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María Olmedo, her brother Luis, and Dolores Lopez are three of the 12 Paraguayan landless people who were arrested in a police operation on June 15, where nearly 50 peasants who were camping in “Marina Cue” plot were evicted, around 35 kilometers from Curuguaty, in Canindeyu department. Eleven landless peasants and six police officers were killed that day.
Real World Radio interviewed Maria, Luis and Dolores in a regional prison in Coronel Oviedo, in Caaguazu department. We also spoke with Felipe Urbina, who was jailed while he was helping Arnaldo Quintana (also detained in Coronel Oviedo), who had a serious bullet injury in his stomach.
Maria, Luis and Dolores are above 20 years old. They were victims of police brutality on June 15. When the police assaulted, they tried to run, but did not succeed. Dolores is Luis’s girlfriend. She was in Marina Cue visiting him. Their three year-old child was with them. He is now being taken care of by his grandmothers.
Luis told us that the police arrived in Marina Cue from two different sides: Route 10 and the ranch ’La Paraguaya’. The peasant claims that he did not see the confrontation because he ran and was caught by the police. He was handcuffed and beaten for hours. In the van that took him to Caraguaty, he claims that a police officer was beating him in his face with a gun and another one with a rifle. When he arrived the Caraguaty prison they were aiming at him and threatening to kill him.
Several peasant testimonies collected during a human rights and solidarity mission in Curuguaty, where Real World Radio participated in early September, agreed that the landless peasants of Marina Cue had information that this land could be delivered to them.
Juana Evangelista Martínez is the widow of Arnaldo Ruiz Diaz, one of the murdered peasants. She was left with six children and a small loaned plot of land. She has barely been able to feed her children. Her husband called her on June 15 at around 6am to tell her to get ready to celebrate because they were getting those lands.
Some relatives of the dead peasants and a landless peasant involved in the Marina Cue confrontation said that it is possible that some of the main leaders of the camp site had information before June 15 about a possible police operative, but they failed to share it with all the peasants.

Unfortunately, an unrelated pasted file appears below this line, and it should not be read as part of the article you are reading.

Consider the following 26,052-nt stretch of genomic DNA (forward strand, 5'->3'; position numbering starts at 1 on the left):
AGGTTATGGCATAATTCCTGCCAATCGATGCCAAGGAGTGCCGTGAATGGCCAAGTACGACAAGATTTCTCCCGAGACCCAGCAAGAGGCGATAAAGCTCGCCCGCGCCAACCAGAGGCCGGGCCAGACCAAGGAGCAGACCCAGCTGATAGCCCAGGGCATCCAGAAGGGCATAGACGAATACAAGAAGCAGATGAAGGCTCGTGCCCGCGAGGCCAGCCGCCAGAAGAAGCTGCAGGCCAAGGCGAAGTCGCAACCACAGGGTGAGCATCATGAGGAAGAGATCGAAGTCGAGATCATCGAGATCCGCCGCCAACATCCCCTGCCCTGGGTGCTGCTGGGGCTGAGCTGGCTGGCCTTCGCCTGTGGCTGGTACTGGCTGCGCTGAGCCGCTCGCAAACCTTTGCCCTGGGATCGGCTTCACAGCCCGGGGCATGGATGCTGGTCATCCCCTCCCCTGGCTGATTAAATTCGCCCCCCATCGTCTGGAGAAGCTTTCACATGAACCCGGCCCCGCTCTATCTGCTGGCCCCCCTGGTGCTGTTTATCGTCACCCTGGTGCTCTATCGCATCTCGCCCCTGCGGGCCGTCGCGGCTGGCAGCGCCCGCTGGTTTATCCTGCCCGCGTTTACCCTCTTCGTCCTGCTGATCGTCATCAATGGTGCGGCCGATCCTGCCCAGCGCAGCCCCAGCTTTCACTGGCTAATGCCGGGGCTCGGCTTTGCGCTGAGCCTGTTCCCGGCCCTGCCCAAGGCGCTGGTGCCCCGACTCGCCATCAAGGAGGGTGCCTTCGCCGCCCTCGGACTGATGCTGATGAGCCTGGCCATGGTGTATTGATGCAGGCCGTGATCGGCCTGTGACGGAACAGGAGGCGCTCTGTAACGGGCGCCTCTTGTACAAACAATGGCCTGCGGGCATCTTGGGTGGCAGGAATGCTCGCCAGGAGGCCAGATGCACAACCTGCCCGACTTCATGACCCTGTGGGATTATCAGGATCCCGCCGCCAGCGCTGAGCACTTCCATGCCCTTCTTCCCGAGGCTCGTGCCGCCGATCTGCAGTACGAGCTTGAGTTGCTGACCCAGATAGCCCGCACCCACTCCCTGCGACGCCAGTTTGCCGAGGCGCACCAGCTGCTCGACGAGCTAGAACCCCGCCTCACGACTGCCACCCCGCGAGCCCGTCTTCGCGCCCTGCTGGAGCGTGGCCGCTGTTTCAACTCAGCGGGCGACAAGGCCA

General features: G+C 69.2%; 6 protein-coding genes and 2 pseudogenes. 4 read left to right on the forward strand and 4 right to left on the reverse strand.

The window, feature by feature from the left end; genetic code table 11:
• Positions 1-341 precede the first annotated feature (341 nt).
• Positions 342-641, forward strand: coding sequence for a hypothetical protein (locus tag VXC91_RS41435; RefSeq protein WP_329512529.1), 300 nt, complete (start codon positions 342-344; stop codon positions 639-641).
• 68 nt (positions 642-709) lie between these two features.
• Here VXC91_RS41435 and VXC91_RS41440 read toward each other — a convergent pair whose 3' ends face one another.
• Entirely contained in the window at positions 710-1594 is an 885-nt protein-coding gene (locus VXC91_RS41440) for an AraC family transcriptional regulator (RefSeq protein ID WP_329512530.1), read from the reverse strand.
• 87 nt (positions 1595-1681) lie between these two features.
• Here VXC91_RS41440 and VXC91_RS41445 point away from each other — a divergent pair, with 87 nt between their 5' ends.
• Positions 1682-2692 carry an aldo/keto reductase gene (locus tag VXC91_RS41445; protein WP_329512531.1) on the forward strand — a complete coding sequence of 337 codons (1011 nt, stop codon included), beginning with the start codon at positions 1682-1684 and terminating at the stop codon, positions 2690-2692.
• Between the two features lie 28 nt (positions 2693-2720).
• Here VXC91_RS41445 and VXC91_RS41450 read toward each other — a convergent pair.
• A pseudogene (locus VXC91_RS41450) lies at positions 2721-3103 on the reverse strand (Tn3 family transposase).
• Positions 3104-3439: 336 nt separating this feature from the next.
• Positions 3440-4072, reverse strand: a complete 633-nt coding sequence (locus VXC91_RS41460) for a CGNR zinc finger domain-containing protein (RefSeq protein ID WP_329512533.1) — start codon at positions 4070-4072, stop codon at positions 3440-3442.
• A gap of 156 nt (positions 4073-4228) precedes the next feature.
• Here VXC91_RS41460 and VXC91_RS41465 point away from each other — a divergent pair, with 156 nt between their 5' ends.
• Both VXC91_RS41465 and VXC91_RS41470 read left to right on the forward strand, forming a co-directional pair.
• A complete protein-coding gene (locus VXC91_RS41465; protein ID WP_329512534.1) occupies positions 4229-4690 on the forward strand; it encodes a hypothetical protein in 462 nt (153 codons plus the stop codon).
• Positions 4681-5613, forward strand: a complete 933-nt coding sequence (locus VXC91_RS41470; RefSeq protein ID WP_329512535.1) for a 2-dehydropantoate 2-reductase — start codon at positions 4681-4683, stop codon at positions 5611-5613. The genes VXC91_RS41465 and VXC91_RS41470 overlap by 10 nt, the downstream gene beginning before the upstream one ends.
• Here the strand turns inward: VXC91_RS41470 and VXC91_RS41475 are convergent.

Avelino Espinola, who was in the struggle for land from the start in 2003, was killed in the confrontation.Other leaders like Ruben Villalba is now fugitive. However, most peasants asked said they did not know whether the leaders had information of a potential dangerous situation and that they trusted them.
Felipe Urbina is also imprisoned in Coronel Oviedo. He claims he was not in Marina cue, but in a meeting in Curuguaty. His account of the facts is that he saw Arnaldo Quintana on Route 10 in the morning hours crying for help. He had a serious injury in his stomach. He tried to aid him when the police assaulted him.
Urbina told Real World Radio that he was tortured and received death threats far from the area where the landless campsite was. He was in hospital for three days, where he received threats from the police. The peasant, his lawyer and neighbors claim he was not in Marina Cue and demand his release. However, there is evidence against him: damage in his eyes certified by a doctor as a result of the tear gases, which would imply he was actually there. He said he was sprayed with gases on his face when he stopped to help Arnaldo Quintana, to plant evidence against him, said Urbina, who managed to save his life.
Photo: Radio Mundo Real
Como cada 22 de mayo, el viernes se celebró el Día Internacional de la Diversidad Biológica. Poco antes, del 4 al 15 de este mes, hubo una nueva sesión del Foro de Naciones Unidas (ONU) sobre Bosques en la ciudad estadounidense de Nueva York. Radio Mundo Real aprovechó estas fechas para charlar a fondo con el ecologista Isaac Rojas, coordinador del Programa de Bosques y Biodiversidad de Amigos de la Tierra Internacional (ATI).
La académica Katherine Reilly, profesora asistente en la Escuela de Comunicaciones de la Simon Fraser University de Canadá, y la maestrando Belén Febres Cordero de la misma casa de estudios, acaban de publicar el trabajo “Radio Mundo Real (2003-2013): el rol de la comunicación en resistencia en la cambiante coyuntura geopolítica de América Latina” (adjunto a esta nota).
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